Gold News

Gold Prices Whip with Silver, Euro on Weak US Jobs Data, 'Too High' in Rupees for Key Indian Festival

GOLD PRICES briefly recovered the week's 1.6% losses against the Dollar on Friday in London, spiking to $1293 per ounce after US government data said new job creation badly missed analyst forecasts last month.
 
Gold then slipped back, however, trading down to $1287 as silver retreated to $17.40 per ounce – down some 2.5% from last Friday.
 
The Bureau of Labor Statistics estimates that US non-farm payrolls expanded by just 160,000 in April, the fourth slowest monthly growth  of the last two years.
 
The Euro also spiked versus the Dollar on the jobs news, regaining all of Thursday's 1-cent drop only to give it back again as European stock markets extended their decline to worse than 1% for the day.
 
Ten-year US Treasury yields edged higher from an overnight drop, but headed for their lowest weekly close in a month at 1.75%.
 
US consumer prices were last seen rising at 1.1% annualized by government statisticians.
 
"A weak jobs release is more likely to boost the yellow metal," said London bullion market-maker HSBC's analyst James Steel ahead of Friday's data, "[but] we sense the path of least resistance for gold is lower.
 
"Even if the jobs number is low and gold jumps higher, physical demand in Asia remains quite weak. The rally is heavily reliant on investor interest."
 
Investors yesterday grew their shareholding in the SPDR Gold Trust (NYSEArca:GLD) to need a further 4 tonnes of bullion backing, taking the total to a new 2.5-year high at 829 tonnes even as gold prices slipped on the day.
 
Last week's data on trader positioning in US gold futures and options showed hedge funds and other speculative players trimming their net bullish position ahead of the Federal Reserve's April meeting, when it held rates at the 0.5% level reached after 7 years at zero in December.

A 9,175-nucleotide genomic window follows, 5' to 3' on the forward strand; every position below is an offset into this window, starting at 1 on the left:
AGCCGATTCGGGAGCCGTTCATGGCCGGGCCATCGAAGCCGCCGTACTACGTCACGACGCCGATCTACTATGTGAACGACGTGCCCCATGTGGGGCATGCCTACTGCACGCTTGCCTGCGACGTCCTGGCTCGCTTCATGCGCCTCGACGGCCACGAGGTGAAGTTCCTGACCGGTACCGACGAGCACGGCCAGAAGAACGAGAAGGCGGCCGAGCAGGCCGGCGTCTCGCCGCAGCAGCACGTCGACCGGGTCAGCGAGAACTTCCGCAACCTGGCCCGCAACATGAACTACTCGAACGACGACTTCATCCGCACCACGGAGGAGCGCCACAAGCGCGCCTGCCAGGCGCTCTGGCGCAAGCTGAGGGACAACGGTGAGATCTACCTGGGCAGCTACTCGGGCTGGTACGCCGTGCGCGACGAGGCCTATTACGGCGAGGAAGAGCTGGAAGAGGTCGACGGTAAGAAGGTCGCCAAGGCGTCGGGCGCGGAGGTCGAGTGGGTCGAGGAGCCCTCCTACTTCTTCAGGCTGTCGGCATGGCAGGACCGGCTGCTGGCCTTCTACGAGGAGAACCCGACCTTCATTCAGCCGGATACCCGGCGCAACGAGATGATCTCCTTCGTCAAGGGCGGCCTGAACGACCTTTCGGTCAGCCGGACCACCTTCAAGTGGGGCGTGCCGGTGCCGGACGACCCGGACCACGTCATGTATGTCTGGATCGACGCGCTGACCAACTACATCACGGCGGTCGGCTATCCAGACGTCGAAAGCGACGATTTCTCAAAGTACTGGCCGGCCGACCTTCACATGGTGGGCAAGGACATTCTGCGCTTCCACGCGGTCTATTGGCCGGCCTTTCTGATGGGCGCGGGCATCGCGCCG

The ratio of speculators' bullish to bearish bets, however, rose above 5:1 – a level seen in only 5 weekly positioning reports from regulator the CFTC since 2012.
Chart of CFTC data for speculative bull:bear ratio in US Comex gold futures and options
 
Meantime in India – the world's second-largest consumer market for gold in 2015, according to analysts Metals Focus – this weekend's Hindu festival of Akshaya Tritiya finds jewelry retailers "expecting marginal growth in sales compared to last year," says All India Gems & Jewellery Trade Federation chair Sreedhar GV.
 
"Prices are ruling very high" in Rupee terms, he said, up more than 11% from 3 months ago, while demand is being dented by "the present dry weather conditions in the country."
 
Many analysts see a link between Indian gold demand and the level of monsoon rainfall, with the size of the earlier spring harvest also affecting rural incomes and therefore gold sales.
 
A note from Australia's ANZ Bank meantime points to an extended "closed season" for Hindu weddings in summer 2016, with the Chaturmas period – when there are no auspicious days on the calendar – running right through May to October.
 
Over in China, the No.1 consumer market, Shanghai gold contract volumes held firm Friday as prices edged 0.3% lower overnight.
 
Shanghai's new, separate Yuan gold benchmark price has, over the last week, averaged a premium of just 28 cents in US Dollar terms versus live quotes for London settlement.
 
That's markedly nearer world prices than the $2.25 per ounce premium shown by the SGE's main domestic gold contract over the last 18 months.

Adrian Ash is director of research at BullionVault, the world-leading physical gold, silver and platinum market for private investors online. Formerly head of editorial at London's top publisher of private-investment advice, he was City correspondent for The Daily Reckoning from 2003 to 2008, and he has now been researching and writing daily analysis of precious metals and the wider financial markets for over 20 years. A frequent guest on BBC radio and television, Adrian is regularly quoted by the Financial Times, MarketWatch and many other respected news outlets, and his views from inside the bullion market have been sought by the Economist magazine, CNBC, Bloomberg, Germany's Handelsblatt and FAZ, plus Italy's Il Sole 24 Ore.

See the full archive of Adrian Ash articles on GoldNews.

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